Put On Your Red Shoes and Dance the Blues, or: Blend With the M
"Hi Stephen," ad manager Chris Yuin greets me. "So, I think I'll be moving into Patti's old office today."
Elizabeth and I started a trend. Everyone is moving into an office. With the sudden space created by recent departures and reorganizations, there's room enough for us all to enjoy a little privacy and sunlight. And all the good that comes with a little privacy and sunlight.
Despite fewer occupants, the office has become more alive, cheerier. There's a greater presence than ever before, with more evidence of the fine art we create. You walk into these doors and you know that magazines are being made. There's music everywhere.
Things were looking a bit dreary, the space between occupied cubicles growing larger and larger, until we feared we'd forget what it was like to work as a team. This place was becoming a ghost town. We've changed that, though. We're now moving in the opposite direction, opening up the clouds to an even brighter sky. And, if it seems that we're each acting selfishly, the overall result will certainly show otherwise. Happiness makes happiness like weddings make weddings.
This weekend, two of my best friends made the promise. I know it will last forever. We drank and ate and laughed and danced.
People say that I am a good dancer. Actually, I know very few steps. But I guess that has nothing to do with it.
I haven't met him, but I consider him a friend. So, it is not through time spent together, but through words shared. He knows me well enough to know that I have difficulty, at times, enjoying the processes of things. Even of the best things. He encourages me:
You're going to be a very good equipment reviewer. Try to have fun learning how to be a very good equipment reviewer.
This, to me, is profound. I might just throw the test CDs out the window, knock the wood blocks from beneath the Ayre gear, and write my own book on hi-fi. Why not?
You know what's really exciting and I am happy to admit to being a dork for enjoying this is that the Photo Gallery crowded up to 30 users at approximately 12:01pm EST today. The heavy traffic certainly has a lot to do with the Head-Fi meet which took place on Saturday.
And, over in the Forum, John Atkinson has offered to put a reader's system to the test. Forum member, DUP for those of you who don't know and for those of you who have set your preferences to "Ignore" likes to push our buttons with comments that challenge the integrity and substance of hi-end hi-fi and of Stereophile.
Over and over again, with posts like:
So now i have to sell my $70,000 rockford turntable and get this month's BEST And now buy teh Kangaroo special for about $103,000. and all i wanted to upgrade is a CHEAP pair of Legacy WHISPERS for ONLY about $15,000. And add 2 more AVA DH500 amps for a total of around 4,000 watts using teh AVA phase inverter (2) so I can drive teh Whispers with 4 amps. I only bi-amp my FOCUs now. But if the TURNTABLE is what matters, I will scrub this and get a TT. It costs so much it has to be worth it. My SACD plaer or DAC for Cd's only cost a few thousand, they must be JUNK. Stereophile has reached teh pinacle of absurdity. Every month i look forward to a bigger laugh. To regain my composure, i read Pro Audio Review and Pro Sound News. Where they use wires that make sense, with no magic twists and frozen ends. No wonder high end has no customers, nobody in thier full thogut capacity would buy a $103,000 TT, when it can easily be done in with SACD done right. this thing should come with with every LP ever made!!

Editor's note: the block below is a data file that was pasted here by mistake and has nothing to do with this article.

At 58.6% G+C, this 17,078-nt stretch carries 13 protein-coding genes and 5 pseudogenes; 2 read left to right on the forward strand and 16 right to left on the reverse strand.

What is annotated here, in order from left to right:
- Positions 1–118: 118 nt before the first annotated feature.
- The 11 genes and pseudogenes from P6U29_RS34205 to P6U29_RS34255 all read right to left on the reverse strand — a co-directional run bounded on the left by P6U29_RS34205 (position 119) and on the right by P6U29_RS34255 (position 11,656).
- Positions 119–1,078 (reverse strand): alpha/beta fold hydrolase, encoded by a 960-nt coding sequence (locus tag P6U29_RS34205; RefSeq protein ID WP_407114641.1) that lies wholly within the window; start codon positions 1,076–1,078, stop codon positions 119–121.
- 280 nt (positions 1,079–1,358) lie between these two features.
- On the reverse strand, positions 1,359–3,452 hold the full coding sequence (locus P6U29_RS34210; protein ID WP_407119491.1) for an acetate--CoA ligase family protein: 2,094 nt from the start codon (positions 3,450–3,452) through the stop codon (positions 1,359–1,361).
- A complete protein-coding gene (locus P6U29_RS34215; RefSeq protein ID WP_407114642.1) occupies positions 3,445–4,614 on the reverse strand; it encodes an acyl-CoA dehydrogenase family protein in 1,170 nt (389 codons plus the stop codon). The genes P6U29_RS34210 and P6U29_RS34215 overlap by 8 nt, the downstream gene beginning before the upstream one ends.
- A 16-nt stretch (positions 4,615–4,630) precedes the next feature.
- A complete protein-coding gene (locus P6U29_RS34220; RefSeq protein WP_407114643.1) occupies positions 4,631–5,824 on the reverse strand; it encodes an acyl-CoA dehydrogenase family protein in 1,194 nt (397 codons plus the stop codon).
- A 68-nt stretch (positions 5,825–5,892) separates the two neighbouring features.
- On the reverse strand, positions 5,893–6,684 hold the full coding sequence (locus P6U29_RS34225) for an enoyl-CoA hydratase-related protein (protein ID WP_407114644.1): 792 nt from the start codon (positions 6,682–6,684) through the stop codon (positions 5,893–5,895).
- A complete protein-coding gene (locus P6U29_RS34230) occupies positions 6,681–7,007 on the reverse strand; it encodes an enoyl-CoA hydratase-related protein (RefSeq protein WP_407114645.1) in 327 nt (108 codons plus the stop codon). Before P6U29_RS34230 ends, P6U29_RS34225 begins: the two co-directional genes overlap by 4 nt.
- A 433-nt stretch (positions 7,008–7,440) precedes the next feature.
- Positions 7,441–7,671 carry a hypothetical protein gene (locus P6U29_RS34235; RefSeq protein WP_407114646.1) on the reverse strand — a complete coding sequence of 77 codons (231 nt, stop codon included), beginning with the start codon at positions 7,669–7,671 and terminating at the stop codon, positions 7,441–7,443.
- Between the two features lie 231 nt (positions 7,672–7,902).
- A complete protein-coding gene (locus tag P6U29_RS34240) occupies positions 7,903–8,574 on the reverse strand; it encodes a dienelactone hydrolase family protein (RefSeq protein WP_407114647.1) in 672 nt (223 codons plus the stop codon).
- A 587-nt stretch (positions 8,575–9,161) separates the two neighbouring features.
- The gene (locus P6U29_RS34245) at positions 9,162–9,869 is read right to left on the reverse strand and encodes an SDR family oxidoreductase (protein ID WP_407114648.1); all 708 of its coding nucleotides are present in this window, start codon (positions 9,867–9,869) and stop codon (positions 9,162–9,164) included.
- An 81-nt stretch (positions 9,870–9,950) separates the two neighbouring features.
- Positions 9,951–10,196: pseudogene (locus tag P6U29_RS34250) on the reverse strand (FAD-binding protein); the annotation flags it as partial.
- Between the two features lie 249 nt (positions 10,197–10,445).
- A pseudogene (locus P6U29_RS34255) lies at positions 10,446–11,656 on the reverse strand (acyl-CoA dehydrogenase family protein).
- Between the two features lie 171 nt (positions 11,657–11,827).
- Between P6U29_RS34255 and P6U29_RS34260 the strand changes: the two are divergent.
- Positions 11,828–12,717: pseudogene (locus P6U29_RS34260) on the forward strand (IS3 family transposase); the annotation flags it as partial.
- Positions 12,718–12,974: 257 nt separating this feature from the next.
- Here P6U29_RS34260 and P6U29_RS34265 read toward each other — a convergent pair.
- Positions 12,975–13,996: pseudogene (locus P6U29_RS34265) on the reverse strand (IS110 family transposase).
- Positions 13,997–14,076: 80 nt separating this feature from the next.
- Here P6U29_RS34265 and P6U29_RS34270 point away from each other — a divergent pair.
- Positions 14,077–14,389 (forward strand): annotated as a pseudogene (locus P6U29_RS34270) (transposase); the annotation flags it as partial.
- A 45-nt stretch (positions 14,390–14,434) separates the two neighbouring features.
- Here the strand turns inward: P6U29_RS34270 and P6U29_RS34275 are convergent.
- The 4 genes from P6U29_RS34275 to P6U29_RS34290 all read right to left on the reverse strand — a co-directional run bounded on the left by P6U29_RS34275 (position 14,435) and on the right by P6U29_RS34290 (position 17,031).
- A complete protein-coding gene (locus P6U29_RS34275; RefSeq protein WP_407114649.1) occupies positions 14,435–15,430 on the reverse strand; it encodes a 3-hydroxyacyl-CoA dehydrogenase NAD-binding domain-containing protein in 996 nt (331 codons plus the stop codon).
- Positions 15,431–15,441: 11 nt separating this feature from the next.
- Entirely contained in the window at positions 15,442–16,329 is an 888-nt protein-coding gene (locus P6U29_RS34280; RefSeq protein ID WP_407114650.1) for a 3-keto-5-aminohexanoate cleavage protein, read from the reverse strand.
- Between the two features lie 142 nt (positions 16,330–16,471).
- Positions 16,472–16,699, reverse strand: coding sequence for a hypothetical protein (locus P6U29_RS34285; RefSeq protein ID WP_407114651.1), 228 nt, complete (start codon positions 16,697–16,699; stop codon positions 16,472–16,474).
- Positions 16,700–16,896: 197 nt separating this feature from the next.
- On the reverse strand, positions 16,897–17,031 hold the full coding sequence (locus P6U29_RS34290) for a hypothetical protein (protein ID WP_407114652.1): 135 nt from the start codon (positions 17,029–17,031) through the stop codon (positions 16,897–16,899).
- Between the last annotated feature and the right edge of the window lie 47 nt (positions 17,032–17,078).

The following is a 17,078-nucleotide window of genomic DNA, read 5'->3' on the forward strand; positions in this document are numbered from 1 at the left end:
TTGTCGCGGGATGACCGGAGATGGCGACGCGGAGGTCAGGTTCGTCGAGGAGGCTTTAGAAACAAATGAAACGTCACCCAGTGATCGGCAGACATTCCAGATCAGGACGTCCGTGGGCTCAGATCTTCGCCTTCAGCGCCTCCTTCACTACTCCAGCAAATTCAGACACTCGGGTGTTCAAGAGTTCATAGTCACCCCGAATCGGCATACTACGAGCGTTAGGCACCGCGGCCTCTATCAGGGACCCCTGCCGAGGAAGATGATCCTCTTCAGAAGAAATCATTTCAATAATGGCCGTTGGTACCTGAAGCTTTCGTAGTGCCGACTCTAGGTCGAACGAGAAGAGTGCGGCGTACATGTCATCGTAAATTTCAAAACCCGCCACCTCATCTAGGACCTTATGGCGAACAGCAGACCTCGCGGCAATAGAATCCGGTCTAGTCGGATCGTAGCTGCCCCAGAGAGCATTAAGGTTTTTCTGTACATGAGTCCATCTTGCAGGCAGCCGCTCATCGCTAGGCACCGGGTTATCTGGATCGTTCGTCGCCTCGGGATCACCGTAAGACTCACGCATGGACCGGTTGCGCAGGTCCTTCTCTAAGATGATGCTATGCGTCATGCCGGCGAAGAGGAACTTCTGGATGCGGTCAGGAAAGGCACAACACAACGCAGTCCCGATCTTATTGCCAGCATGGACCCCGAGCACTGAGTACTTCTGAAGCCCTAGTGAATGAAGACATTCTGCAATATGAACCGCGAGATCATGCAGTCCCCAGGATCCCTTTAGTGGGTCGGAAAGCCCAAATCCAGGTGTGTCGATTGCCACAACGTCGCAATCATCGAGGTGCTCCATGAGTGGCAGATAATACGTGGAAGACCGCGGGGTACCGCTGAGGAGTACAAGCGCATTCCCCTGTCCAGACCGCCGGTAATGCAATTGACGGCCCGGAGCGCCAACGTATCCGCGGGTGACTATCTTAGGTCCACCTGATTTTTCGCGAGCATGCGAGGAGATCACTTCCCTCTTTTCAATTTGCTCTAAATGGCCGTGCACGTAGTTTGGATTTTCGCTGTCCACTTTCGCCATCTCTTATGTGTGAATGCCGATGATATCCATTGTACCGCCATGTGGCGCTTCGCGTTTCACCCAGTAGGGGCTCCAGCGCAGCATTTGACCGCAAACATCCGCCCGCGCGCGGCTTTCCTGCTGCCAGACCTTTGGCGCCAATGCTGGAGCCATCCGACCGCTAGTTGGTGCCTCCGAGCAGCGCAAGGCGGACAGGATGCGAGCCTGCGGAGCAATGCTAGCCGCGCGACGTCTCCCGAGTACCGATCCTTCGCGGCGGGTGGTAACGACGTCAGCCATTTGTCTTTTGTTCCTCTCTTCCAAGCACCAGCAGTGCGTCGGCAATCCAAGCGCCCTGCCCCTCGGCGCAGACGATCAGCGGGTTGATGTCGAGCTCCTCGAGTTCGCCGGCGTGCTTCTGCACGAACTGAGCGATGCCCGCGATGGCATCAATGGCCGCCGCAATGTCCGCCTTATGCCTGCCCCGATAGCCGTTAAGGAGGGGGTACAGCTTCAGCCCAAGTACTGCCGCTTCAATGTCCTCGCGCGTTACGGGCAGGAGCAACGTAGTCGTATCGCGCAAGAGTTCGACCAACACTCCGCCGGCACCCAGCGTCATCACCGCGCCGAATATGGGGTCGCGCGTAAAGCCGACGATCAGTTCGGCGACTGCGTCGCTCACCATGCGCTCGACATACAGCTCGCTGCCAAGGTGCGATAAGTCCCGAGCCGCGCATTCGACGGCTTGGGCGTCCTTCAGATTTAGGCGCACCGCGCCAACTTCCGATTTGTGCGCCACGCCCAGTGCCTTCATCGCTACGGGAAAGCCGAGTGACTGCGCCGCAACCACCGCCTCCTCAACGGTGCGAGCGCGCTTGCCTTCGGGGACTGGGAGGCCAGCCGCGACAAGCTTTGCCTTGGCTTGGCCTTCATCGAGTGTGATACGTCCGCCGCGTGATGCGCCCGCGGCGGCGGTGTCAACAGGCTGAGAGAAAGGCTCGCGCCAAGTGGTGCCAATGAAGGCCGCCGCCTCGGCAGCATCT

DUP really makes his point known.
Well, it turns out that we've got a review of DUP's beloved Whisper loudspeakers in the works, and I think we're all just really tired of duking it out with DUP in the forum. So: enough with the words we're going to get together and listen to some music. JA set the table:
I would like to take a listen to your AVA-driven Legacy Whispers. What do you say? I'll bring the beer.
And DUP arrived right on time:
Surely, I'll even let ya play some classical if ya want at what ever levels ya like. Let's do it.
I wonder how this'll go down in audiophile history. I'm getting all excited. Like when John Marks sends an e-mail to let me know that
M/S is the mic technique where you aim a mono directional mic at the sound source and aim a coincident bi-directional (Figure 8) mic 90 degrees left. Which does you no good in and of itself, except that you can then blend the positive F8 Side signal with the Mid facing mic, and get the left stereo channel, and then invert the F8 signal and blend with the M to get the right stereo channel, and by varying the amplitude of the F8 signal, get more or less stereo spread.
I have absolutely no idea what he's saying, but it induces that weird tingling sensation in the back of my head that tells me I'm sharing in someone's true passion and, therefore, learning something very important.
The other night, when he was getting tangled up in magic cables and wood blocks, Steve Silberman asked, "So, what's your favorite part about being in this industry?"